Baseball is becoming a less selfish game.

Perhaps as a result of Covid and all the restrictions and everything else, players are thinking more about their teammates than in years past when in a 162-game season it was all about putting up the biggest numbers.

In a 60-game schedule those numbers don’t translate. No one is hitting 50 home runs or driving in 100 runs. Just get the job done. At the same time, teams that live and die by the home run are getting those kinds of “take what the defense gives them” hits from some players. With the Yankees, think Gio Urshela. Luke Voit has 19 dingers, but he realized early on with the way the F-15 ball travels he can shoot the ball the other way and collect long home runs.

Of course, smart pitchers are starting to see this as well and are throwing fastballs up and in for strikes. Adjustments will be made. But with the way this season has gone, and with Bubble Ball now the essence of postseason baseball and homefield advantage negated after the first round,  teams that continue to make these positive adjustments like “hit it where they weren’t,’’ will continue to travel deeper into the bubble, avoiding Bubble Trouble.

Another positive unintended consequence of this season is real blood rivalries have been formed.

The Rays and the Yankees are now a keeper, that 101-mph Aroldis Chapman fastball fired at the head of Mike Brosseau left an emotional mark. After playing a period of excuse-making baseball the Yankees woke up. They seemed to have found their game again, which will make the postseason that much more interesting.

The Yankees and Rays don’t like each other. I’m all for that. A matchup featuring the Rays and Yankees with one game after another will be a tremendous series.

Just imagine if the Cubs and White Sox wind up playing a Chicago World Series at Globe Life Field in Texas. That would a weird finish to a weird year.

Out west in the NL, the same goes for Dodgers and Padres. This SoCal Rivalry may be the best rivalry in the game right now and it reached a new level when Trent Grisham sent a Clayton Kershaw fastball into orbit.

The swing was made with such force, no opposite field approach here, the lefty wound up looking into his own dugout and posed dramatically.

I’m not an Unwritten Rules guy and I covered the Padres back when they used to wear the color scheme they are wearing now. They have too often been beaten to a pulp by the Dodgers so that home run at Petco Park was a cleansing moment for the Padres.

I had no problem with it but the Dodgers sure did, saying Grisham disrespected Hall of Famer Kershaw.

Trent Grisham

Trent Grisham strikes a pose after launching a Clayton Kershaw pitch into the sun. Photo: USATSI

Get over it.

“We look forward to playing them, our rivals right up the street,’’ Grisham said. “We are amped. Getting a home run against that pitcher, that was a lot of fun. For this group of guys when we get excited and get after it and have fun playing the game, we go. We’ve been going all year and that is exactly what that homer did for us.

“(The Dodgers) wanted me to run. They told me to get going,’’ Grisham said of the LA reaction. “It happened naturally in the moment. The look in the dugout was ‘Hey, let’s go. Let’s get after it and let’s go get this game’ … I was celebrating a big moment against a Hall of Fame pitcher. It was emotional. It was fun and it got us going.’’

In a way, Grisham’s home run reaction epitomized old school baseball. In the old days teams did not like one another. They did not talk to one another. They went after each other and to the Dodgers credit the next night Dave Roberts feisty crew came back and beat the Padres. They showed their displeasure with Grisham’s pose and jaunt around the bases in their old school way, coming back to beat the opponent.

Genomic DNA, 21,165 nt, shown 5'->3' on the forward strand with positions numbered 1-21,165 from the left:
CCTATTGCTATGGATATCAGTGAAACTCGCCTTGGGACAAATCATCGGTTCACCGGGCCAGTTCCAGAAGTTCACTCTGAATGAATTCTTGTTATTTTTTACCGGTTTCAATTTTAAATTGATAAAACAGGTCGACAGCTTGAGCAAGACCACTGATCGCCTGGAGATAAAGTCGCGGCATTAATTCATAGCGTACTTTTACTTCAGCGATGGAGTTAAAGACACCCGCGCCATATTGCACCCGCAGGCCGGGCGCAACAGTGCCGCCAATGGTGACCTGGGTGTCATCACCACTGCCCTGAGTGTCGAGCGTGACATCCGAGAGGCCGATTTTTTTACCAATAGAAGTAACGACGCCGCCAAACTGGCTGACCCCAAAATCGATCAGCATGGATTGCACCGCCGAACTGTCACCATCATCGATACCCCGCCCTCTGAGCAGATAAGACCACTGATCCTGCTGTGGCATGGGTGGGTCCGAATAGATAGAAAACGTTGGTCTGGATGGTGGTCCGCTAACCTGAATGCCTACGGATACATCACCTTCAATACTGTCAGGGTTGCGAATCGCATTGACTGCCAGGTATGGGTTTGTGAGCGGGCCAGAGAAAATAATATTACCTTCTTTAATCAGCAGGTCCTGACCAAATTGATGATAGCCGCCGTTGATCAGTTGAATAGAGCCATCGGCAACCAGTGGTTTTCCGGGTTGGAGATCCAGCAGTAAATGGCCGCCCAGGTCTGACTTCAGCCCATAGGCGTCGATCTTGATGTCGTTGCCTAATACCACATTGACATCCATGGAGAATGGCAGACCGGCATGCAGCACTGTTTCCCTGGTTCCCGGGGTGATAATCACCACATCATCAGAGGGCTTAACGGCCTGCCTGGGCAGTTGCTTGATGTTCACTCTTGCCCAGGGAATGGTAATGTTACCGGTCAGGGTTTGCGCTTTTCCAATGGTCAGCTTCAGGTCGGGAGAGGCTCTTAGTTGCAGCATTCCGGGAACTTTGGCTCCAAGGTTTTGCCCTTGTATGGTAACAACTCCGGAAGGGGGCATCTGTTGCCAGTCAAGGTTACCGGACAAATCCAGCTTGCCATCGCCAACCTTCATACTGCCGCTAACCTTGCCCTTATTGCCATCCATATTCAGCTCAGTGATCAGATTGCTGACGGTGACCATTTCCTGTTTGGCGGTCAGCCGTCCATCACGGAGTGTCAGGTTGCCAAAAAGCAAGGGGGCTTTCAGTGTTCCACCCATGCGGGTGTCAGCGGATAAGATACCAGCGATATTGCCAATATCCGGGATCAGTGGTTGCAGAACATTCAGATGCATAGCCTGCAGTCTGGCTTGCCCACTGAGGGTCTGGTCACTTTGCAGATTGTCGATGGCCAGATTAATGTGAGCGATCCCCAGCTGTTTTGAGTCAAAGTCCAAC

On the Dodgers TV broadcast, old-schooler Orel Hershiser, noted, “That was quite a pose … That just created a rivalry.’’

Don’t forget Hershiser had his way with the Padres during his consecutive innings streak of 59 innings, setting the mark against the Padres on September 28, 1988 at Jack Murphy Stadium and I was there.

The Padres have been the Dodgers’ punching bag for a long, long time.

Over on the Padres broadcast Don Orsillo proclaimed, “It’s on.’’ His partner Mark Grant readily agreed. Grant, by the way, was on that 1988 Padres team that Hershiser vanquished.

Again, all this is a good thing. Baseball needs rivalries.

Tensions have been high between the Yankees and Rays for a few years, but familiarity in 2020 breeds contempt.

There is no doubt in my mind that this all is an unintended consequence of teams playing one another in the division so much over a short schedule in this short season.

I said before this bizarre season started that teams that could emotionally get themselves up night after night without fans in the ballpark, would be the teams that excel, and the Padres are a perfect example of that.

They celebrate every positive offensive moment, especially when a hitter ekes a hit out the other way.

Batting Average Matters

It gets back to taking advantage of the other team. That is what baseball is all about.

In a way this season is more like an American Legion baseball from an emotional standpoint than a Major League season. For one, the players aren’t coddled as much as they have been in regular years, hanging out all day in the clubhouse doing their workout/video thing and eating in the food room and just enjoying The Show, enjoying the life, the adoration.

This year is show up at the ballpark and try to win. That’s it. No fans. No cheers, other than your own teammates and, in the end, those are the most important cheers.

There will be barking from the opposing team dugout just like in the 1970s and that’s a beautiful thing too.

Something the game lost because of the incessant artificial noise in ballparks between pitches; combined with the buzz of the crowd, and the coziness of the players who are often represented by the same agents.

The players are into the chirping this year.

They hear each other.

It’s on.

The fans aren’t there, the atmosphere is much different.

The happy dance Baby Shark (doo doo doo doo doo doo) days of the past few seasons has been replaced by a Jaws (duuun dun duuun dun dun dun dun dun dun dun BOM BOM) approach.

Attack and rip.

Win even if you have to slap the ball to the opposite field.

When this postseason starts, avoid Trouble in the Bubble any way you can.

45+ years, columnist at NY Post for the last 23 years prior to joining BallNine. Elected to the NY Baseball Hall of Fame. Former SportsTalk Host (KFMB), ESPN’s First Take and Cold Pizza contributor. Frequent guest on radio shows and podcasts nationwide. Author of seven books. Seen in episode 10 of ESPN’s “The Last Dance” (the one with Dennis Rodman). First baseball interview he conducted was with Thurman Munson. Now you know why he is America’s Most Beloved Sportswriter.